Peter Lawrence spent 30 years in IT but last year launched his own IFA firm. So, at a time of an apparent exodus of advisers, this man is moving againt the grain. He will be blogging on IFAonline about his experiences...
"I like firsts.
In thirty odd years in IT I worked on quite a few of them - the first TV remote controls, the first "portable" hard discs, the first IBM PCs, the first networks (or "notworks" as they were), the first web-based systems...
They were all groundbreaking at the time. But I wanted a new challenge and, in 2007, found it in the world of financial services. I haven't been disappointed.
So here I am, just starting my own IFA practice, qualified and active as an IFA but still the naive new boy with a fresh perspective.
On the subject of firsts, here are a few of my first impressions as a qualified financial adviser:
We have a profession that still thinks of itself as an industry and a regulator which focuses on the easy bits rather than the bits that matter. Meanwhile, providers face big challenges to service delivery and profitability, advisers have to defend themselves against all the stuff that comes at them and, most significantly, there are still far too many consumers with significant, unmet needs.
There is more to be said on the above, but as an idealistic newcomer let me outline why I have taken the route I have, in spite of those less-than-positive first impressions. After all, it's easy enough to forget why we do what we do in the maelstrom of daily demands.
Our clients are of course the reason for our existence. And my motivation to become an IFA is to see people take full advantage of their current financial situation, and improve the prospects for their future life. To put it another way, it's about life - not money.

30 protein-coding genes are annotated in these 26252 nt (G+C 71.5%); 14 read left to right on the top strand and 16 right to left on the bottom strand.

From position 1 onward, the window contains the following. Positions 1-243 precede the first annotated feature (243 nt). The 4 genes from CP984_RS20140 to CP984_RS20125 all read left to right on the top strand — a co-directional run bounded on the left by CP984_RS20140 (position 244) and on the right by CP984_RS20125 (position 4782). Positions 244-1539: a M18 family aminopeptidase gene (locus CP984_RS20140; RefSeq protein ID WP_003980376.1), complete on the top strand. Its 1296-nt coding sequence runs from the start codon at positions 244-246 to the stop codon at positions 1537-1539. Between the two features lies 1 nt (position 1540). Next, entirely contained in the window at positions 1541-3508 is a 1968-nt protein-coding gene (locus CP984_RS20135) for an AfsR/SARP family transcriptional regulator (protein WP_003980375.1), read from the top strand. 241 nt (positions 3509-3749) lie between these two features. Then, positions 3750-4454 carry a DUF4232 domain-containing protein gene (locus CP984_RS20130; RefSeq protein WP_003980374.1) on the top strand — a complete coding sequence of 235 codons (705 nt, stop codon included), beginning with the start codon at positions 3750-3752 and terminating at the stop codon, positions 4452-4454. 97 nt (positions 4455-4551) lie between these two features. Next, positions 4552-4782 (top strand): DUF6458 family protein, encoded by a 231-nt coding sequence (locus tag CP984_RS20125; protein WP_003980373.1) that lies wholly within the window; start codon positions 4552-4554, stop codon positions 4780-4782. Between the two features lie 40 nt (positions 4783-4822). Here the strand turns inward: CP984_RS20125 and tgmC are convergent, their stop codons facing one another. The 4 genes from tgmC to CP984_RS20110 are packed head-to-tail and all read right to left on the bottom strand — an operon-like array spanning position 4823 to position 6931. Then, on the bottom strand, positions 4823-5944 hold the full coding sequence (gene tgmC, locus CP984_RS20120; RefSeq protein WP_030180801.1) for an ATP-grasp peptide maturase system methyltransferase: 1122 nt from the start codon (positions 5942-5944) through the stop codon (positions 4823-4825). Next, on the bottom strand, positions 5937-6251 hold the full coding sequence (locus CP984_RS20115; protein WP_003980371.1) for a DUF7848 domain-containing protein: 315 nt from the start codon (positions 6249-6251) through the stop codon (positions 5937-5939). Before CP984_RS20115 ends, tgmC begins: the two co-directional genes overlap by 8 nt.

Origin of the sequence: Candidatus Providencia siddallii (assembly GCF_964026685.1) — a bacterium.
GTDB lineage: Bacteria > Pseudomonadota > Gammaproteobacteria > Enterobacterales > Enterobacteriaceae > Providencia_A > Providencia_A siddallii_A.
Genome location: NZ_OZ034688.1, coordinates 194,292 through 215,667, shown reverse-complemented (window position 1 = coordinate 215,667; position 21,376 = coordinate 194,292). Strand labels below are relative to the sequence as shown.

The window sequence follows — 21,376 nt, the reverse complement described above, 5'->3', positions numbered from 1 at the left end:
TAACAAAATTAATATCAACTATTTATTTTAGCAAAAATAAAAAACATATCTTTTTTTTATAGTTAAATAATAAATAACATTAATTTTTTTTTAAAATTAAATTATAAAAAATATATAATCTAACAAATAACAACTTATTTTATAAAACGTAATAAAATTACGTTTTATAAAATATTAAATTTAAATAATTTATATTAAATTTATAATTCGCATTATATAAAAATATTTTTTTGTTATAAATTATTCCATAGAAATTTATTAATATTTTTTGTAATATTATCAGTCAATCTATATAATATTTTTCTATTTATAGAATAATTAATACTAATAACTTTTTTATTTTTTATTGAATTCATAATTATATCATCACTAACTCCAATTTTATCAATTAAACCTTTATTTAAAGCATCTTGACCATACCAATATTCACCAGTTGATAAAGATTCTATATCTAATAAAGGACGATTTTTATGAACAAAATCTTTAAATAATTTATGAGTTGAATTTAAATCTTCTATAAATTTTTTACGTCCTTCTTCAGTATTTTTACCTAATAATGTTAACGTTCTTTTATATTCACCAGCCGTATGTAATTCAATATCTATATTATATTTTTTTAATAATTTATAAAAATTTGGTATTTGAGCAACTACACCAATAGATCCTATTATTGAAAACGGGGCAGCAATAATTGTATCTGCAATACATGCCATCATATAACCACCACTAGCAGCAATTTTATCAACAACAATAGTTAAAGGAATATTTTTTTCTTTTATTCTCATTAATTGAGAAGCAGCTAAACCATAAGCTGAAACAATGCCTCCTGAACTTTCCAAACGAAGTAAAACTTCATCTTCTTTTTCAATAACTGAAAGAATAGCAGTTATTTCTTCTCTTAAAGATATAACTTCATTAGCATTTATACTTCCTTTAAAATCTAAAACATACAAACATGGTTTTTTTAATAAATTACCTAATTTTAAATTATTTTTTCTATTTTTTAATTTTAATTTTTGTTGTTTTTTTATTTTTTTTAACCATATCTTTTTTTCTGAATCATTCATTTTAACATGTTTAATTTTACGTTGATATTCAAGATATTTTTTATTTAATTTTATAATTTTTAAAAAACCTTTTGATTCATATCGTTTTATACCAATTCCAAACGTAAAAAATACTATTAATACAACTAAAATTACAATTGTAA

But I want to provide more than a transactional "see you next year" type of service, so there needs to be a coherent end-to-end offering with some intellectual property which ultimately offers added value to a client beyond a product recommendation.
To provide the best value to my clients, I need to be able to define the whole approach.
My first step must be to define what is grandly called "the client proposition". For this step I am very glad to have a clean sheet, rather than the baggage of an existing client bank.
The more I consider where my longer-established fellow advisers are coming from, the more I realise that the changes which are happening in our world require a different way of thinking.
No longer can we cosy up with our favourite providers to sell their products. Instead we must explicitly be on the client side of the table providing whatever they need - and that (horror of horrors) may not be a product.
So I have asked myself questions like "who do I want to advise?", "what type of advice will I offer?", and the hot topic question: "how will I get paid?".
I now have satisfactory answers to all of these, answers which specifically exclude some potential clients - otherwise what's the point?
But as well as the above list, I have considered the "soft" questions (which are actually harder, if you get my point): What are the messages I want the business to convey?; What is it going to feel like dealing with me?; What are clients really looking for when they approach an IFA?.
The result of all this is an array of words and phrases representing a business in embryo - now to be called Prime Time Financial.
All of that raw material will be used to create a logo, website, business processes, and so on, but actually the most important end result is in my head.
I now know who I am as an IFA, and I have a firm belief that I can make it work.
Peter Lawrence is principal of Prime Time Financial. Visit www.primetimefinancial.co.uk/home
Peter's next blog will run next month.
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